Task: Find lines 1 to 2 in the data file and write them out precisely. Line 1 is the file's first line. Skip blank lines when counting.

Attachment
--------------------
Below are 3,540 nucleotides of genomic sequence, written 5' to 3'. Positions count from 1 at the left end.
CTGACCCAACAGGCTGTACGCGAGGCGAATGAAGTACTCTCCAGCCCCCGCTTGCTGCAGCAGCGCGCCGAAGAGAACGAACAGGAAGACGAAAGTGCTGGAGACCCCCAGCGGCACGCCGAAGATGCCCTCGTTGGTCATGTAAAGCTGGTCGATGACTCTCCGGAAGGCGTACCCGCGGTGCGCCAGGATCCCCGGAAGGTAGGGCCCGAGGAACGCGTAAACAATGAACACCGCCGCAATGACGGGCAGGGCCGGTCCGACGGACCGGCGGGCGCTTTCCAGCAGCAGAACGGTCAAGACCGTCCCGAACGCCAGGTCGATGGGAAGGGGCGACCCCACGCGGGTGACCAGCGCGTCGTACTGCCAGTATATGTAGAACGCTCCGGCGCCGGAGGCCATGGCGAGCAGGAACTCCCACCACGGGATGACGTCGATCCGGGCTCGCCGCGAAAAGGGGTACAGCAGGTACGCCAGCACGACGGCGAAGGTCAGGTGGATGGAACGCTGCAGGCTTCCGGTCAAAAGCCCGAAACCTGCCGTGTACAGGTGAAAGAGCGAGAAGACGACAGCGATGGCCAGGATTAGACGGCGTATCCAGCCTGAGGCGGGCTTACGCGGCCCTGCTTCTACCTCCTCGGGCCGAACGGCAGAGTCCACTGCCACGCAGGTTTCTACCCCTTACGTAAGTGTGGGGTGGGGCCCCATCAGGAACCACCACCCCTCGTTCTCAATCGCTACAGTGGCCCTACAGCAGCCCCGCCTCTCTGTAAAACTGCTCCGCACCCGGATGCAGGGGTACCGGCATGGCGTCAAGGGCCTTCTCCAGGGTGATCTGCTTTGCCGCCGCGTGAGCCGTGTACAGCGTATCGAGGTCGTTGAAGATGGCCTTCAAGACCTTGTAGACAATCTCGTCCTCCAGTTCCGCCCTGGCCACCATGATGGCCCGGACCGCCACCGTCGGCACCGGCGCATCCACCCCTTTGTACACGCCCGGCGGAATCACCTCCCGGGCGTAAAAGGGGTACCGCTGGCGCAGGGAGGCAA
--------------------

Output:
Below are 3,540 nucleotides of genomic sequence, written 5' to 3'. Positions count from 1 at the left end.
CTGACCCAACAGGCTGTACGCGAGGCGAATGAAGTACTCTCCAGCCCCCGCTTGCTGCAGCAGCGCGCCGAAGAGAACGAACAGGAAGACGAAAGTGCTGGAGACCCCCAGCGGCACGCCGAAGATGCCCTCGTTGGTCATGTAAAGCTGGTCGATGACTCTCCGGAAGGCGTACCCGCGGTGCGCCAGGATCCCCGGAAGGTAGGGCCCGAGGAACGCGTAAACAATGAACACCGCCGCAATGACGGGCAGGGCCGGTCCGACGGACCGGCGGGCGCTTTCCAGCAGCAGAACGGTCAAGACCGTCCCGAACGCCAGGTCGATGGGAAGGGGCGACCCCACGCGGGTGACCAGCGCGTCGTACTGCCAGTATATGTAGAACGCTCCGGCGCCGGAGGCCATGGCGAGCAGGAACTCCCACCACGGGATGACGTCGATCCGGGCTCGCCGCGAAAAGGGGTACAGCAGGTACGCCAGCACGACGGCGAAGGTCAGGTGGATGGAACGCTGCAGGCTTCCGGTCAAAAGCCCGAAACCTGCCGTGTACAGGTGAAAGAGCGAGAAGACGACAGCGATGGCCAGGATTAGACGGCGTATCCAGCCTGAGGCGGGCTTACGCGGCCCTGCTTCTACCTCCTCGGGCCGAACGGCAGAGTCCACTGCCACGCAGGTTTCTACCCCTTACGTAAGTGTGGGGTGGGGCCCCATCAGGAACCACCACCCCTCGTTCTCAATCGCTACAGTGGCCCTACAGCAGCCCCGCCTCTCTGTAAAACTGCTCCGCACCCGGATGCAGGGGTACCGGCATGGCGTCAAGGGCCTTCTCCAGGGTGATCTGCTTTGCCGCCGCGTGAGCCGTGTACAGCGTATCGAGGTCGTTGAAGATGGCCTTCAAGACCTTGTAGACAATCTCGTCCTCCAGTTCCGCCCTGGCCACCATGATGGCCCGGACCGCCACCGTCGGCACCGGCGCATCCACCCCTTTGTACACGCCCGGCGGAATCACCTCCCGGGCGTAAAAGGGGTACCGCTGGCGCAGGGAGGCAA